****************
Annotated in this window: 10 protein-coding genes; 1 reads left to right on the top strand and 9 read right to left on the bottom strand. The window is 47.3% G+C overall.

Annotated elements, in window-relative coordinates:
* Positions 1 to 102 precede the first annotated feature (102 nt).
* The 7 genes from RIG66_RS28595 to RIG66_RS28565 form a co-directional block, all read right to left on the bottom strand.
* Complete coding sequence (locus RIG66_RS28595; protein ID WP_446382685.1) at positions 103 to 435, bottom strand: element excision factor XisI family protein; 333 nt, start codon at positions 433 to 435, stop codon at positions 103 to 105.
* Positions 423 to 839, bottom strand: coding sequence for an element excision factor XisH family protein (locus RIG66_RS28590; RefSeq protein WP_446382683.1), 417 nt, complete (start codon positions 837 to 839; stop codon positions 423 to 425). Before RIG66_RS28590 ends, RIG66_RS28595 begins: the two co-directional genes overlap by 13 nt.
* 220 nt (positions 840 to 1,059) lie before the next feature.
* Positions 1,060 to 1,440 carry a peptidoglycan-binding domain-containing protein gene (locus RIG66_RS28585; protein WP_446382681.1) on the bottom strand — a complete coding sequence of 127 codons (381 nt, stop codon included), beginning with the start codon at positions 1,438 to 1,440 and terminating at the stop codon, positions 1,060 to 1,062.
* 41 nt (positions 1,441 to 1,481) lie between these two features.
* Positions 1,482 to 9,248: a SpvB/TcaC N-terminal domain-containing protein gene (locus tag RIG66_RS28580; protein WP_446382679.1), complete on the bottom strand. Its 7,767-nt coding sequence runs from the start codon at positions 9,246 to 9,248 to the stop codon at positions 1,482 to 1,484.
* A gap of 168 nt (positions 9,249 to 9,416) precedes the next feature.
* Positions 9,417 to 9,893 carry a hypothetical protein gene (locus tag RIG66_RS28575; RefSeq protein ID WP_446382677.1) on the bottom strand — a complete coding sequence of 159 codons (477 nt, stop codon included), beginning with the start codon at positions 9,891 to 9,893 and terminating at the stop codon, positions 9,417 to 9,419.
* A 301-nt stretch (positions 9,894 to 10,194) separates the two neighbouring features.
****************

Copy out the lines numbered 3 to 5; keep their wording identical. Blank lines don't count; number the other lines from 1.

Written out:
* Positions 1 to 102 precede the first annotated feature (102 nt).
* The 7 genes from RIG66_RS28595 to RIG66_RS28565 form a co-directional block, all read right to left on the bottom strand.
* Complete coding sequence (locus RIG66_RS28595; protein ID WP_446382685.1) at positions 103 to 435, bottom strand: element excision factor XisI family protein; 333 nt, start codon at positions 433 to 435, stop codon at positions 103 to 105.